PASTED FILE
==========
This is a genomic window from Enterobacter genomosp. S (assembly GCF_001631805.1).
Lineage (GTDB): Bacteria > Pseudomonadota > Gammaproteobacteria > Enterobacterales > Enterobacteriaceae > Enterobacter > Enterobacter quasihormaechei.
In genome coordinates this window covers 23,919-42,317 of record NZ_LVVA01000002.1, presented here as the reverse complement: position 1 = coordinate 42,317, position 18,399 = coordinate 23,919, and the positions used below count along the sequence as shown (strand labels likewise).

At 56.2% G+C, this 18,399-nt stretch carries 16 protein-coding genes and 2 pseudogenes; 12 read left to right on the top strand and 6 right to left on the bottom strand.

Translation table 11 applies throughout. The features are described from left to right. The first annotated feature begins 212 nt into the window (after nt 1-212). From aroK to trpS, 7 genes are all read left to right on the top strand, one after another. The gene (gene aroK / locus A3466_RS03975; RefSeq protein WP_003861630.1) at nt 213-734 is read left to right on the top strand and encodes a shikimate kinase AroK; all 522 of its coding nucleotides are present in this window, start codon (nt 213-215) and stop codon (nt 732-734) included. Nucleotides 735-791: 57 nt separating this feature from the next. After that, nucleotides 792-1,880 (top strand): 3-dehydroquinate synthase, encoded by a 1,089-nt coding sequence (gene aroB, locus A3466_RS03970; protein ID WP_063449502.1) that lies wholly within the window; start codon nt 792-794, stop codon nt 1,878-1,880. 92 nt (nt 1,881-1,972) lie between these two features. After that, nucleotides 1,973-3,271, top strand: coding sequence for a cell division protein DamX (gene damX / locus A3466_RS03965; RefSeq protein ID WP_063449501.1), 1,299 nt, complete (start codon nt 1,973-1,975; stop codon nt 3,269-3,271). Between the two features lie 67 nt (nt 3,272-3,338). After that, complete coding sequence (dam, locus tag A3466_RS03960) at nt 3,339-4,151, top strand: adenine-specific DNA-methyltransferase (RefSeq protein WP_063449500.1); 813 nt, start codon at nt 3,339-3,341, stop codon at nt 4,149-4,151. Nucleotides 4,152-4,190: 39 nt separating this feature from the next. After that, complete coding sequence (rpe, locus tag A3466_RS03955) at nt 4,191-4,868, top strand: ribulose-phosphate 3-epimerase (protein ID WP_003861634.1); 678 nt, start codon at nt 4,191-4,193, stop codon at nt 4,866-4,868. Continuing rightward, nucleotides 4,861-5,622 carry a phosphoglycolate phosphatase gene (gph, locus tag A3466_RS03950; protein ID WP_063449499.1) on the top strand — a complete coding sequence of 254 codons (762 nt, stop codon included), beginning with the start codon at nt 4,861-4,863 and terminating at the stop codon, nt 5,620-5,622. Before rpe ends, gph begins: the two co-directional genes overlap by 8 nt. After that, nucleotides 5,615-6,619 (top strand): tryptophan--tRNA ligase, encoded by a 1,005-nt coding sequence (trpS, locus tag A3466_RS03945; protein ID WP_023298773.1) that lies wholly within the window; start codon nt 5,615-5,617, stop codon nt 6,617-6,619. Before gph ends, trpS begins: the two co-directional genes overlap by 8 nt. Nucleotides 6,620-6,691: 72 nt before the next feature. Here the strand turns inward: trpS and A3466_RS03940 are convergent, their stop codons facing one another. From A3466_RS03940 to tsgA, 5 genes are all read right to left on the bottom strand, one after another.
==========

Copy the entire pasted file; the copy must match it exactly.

This is a genomic window from Enterobacter genomosp. S (assembly GCF_001631805.1).
Lineage (GTDB): Bacteria > Pseudomonadota > Gammaproteobacteria > Enterobacterales > Enterobacteriaceae > Enterobacter > Enterobacter quasihormaechei.
In genome coordinates this window covers 23,919-42,317 of record NZ_LVVA01000002.1, presented here as the reverse complement: position 1 = coordinate 42,317, position 18,399 = coordinate 23,919, and the positions used below count along the sequence as shown (strand labels likewise).

At 56.2% G+C, this 18,399-nt stretch carries 16 protein-coding genes and 2 pseudogenes; 12 read left to right on the top strand and 6 right to left on the bottom strand.

Translation table 11 applies throughout. The features are described from left to right. The first annotated feature begins 212 nt into the window (after nt 1-212). From aroK to trpS, 7 genes are all read left to right on the top strand, one after another. The gene (gene aroK / locus A3466_RS03975; RefSeq protein WP_003861630.1) at nt 213-734 is read left to right on the top strand and encodes a shikimate kinase AroK; all 522 of its coding nucleotides are present in this window, start codon (nt 213-215) and stop codon (nt 732-734) included. Nucleotides 735-791: 57 nt separating this feature from the next. After that, nucleotides 792-1,880 (top strand): 3-dehydroquinate synthase, encoded by a 1,089-nt coding sequence (gene aroB, locus A3466_RS03970; protein ID WP_063449502.1) that lies wholly within the window; start codon nt 792-794, stop codon nt 1,878-1,880. 92 nt (nt 1,881-1,972) lie between these two features. After that, nucleotides 1,973-3,271, top strand: coding sequence for a cell division protein DamX (gene damX / locus A3466_RS03965; RefSeq protein ID WP_063449501.1), 1,299 nt, complete (start codon nt 1,973-1,975; stop codon nt 3,269-3,271). Between the two features lie 67 nt (nt 3,272-3,338). After that, complete coding sequence (dam, locus tag A3466_RS03960) at nt 3,339-4,151, top strand: adenine-specific DNA-methyltransferase (RefSeq protein WP_063449500.1); 813 nt, start codon at nt 3,339-3,341, stop codon at nt 4,149-4,151. Nucleotides 4,152-4,190: 39 nt separating this feature from the next. After that, complete coding sequence (rpe, locus tag A3466_RS03955) at nt 4,191-4,868, top strand: ribulose-phosphate 3-epimerase (protein ID WP_003861634.1); 678 nt, start codon at nt 4,191-4,193, stop codon at nt 4,866-4,868. Continuing rightward, nucleotides 4,861-5,622 carry a phosphoglycolate phosphatase gene (gph, locus tag A3466_RS03950; protein ID WP_063449499.1) on the top strand — a complete coding sequence of 254 codons (762 nt, stop codon included), beginning with the start codon at nt 4,861-4,863 and terminating at the stop codon, nt 5,620-5,622. Before rpe ends, gph begins: the two co-directional genes overlap by 8 nt. After that, nucleotides 5,615-6,619 (top strand): tryptophan--tRNA ligase, encoded by a 1,005-nt coding sequence (trpS, locus tag A3466_RS03945; protein ID WP_023298773.1) that lies wholly within the window; start codon nt 5,615-5,617, stop codon nt 6,617-6,619. Before gph ends, trpS begins: the two co-directional genes overlap by 8 nt. Nucleotides 6,620-6,691: 72 nt before the next feature. Here the strand turns inward: trpS and A3466_RS03940 are convergent, their stop codons facing one another. From A3466_RS03940 to tsgA, 5 genes are all read right to left on the bottom strand, one after another.